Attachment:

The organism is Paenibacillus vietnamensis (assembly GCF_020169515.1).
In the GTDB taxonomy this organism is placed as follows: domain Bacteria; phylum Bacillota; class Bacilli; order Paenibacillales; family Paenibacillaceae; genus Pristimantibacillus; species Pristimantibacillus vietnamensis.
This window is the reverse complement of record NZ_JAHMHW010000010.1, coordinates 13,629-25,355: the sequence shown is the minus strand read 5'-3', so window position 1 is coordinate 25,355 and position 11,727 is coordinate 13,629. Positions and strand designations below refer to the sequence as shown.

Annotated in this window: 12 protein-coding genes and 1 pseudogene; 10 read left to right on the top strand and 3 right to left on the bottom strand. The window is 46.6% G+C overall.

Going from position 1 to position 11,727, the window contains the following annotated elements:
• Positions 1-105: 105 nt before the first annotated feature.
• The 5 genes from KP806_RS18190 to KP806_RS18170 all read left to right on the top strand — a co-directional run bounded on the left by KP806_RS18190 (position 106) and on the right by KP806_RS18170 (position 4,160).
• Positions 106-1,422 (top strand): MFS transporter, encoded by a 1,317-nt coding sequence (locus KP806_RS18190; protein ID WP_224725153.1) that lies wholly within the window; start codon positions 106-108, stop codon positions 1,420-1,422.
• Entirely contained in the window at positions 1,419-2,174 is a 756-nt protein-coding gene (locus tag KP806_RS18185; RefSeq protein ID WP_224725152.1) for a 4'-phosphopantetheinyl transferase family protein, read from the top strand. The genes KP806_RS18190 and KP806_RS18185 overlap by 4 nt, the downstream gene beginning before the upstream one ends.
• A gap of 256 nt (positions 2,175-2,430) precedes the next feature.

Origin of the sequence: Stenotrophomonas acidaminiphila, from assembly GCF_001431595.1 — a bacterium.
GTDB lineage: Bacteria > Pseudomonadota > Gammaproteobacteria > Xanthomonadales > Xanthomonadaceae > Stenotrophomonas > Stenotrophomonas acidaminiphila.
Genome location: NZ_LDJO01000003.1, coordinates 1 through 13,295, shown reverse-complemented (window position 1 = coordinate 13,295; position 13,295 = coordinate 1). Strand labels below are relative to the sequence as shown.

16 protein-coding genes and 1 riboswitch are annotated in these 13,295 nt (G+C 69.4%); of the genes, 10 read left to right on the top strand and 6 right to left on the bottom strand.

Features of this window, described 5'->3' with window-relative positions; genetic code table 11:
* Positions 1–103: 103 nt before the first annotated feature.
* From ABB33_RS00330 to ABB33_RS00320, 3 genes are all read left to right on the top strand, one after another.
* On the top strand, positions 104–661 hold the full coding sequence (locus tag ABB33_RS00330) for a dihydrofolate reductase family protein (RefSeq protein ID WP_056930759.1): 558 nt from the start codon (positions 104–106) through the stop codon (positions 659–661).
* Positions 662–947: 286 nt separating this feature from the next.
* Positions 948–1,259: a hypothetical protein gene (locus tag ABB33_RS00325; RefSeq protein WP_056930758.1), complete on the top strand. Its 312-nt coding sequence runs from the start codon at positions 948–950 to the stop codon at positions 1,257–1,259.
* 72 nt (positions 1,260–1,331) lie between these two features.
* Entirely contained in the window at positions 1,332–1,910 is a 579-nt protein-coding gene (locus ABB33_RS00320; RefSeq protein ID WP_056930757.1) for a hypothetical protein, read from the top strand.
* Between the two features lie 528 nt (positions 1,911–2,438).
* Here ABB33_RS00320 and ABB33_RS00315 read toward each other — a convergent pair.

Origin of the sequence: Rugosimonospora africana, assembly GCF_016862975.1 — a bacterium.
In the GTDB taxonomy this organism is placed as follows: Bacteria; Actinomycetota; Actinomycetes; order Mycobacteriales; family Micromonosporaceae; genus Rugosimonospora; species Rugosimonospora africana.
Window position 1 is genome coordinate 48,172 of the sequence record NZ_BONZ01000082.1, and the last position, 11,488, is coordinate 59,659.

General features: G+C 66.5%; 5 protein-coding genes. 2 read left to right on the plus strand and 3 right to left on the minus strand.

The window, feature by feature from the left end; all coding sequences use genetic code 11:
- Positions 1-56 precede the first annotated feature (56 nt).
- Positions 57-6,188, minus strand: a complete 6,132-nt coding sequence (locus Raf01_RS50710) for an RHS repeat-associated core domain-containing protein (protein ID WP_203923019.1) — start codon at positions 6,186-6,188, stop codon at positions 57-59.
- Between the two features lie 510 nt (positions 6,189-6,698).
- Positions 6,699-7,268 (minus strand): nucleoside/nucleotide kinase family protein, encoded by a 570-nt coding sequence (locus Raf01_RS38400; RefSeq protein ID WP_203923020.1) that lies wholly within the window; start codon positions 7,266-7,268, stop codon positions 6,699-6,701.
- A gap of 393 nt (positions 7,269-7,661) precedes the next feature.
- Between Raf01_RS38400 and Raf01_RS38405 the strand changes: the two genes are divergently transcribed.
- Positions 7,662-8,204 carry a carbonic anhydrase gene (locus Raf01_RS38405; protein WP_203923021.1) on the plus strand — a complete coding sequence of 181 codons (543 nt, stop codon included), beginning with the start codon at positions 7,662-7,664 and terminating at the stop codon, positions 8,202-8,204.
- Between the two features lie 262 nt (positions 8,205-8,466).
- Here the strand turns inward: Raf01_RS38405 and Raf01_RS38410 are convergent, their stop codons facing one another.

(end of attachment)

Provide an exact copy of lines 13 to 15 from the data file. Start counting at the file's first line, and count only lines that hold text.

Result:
Genome location: NZ_LDJO01000003.1, coordinates 1 through 13,295, shown reverse-complemented (window position 1 = coordinate 13,295; position 13,295 = coordinate 1). Strand labels below are relative to the sequence as shown.

16 protein-coding genes and 1 riboswitch are annotated in these 13,295 nt (G+C 69.4%); of the genes, 10 read left to right on the top strand and 6 right to left on the bottom strand.

Features of this window, described 5'->3' with window-relative positions; genetic code table 11: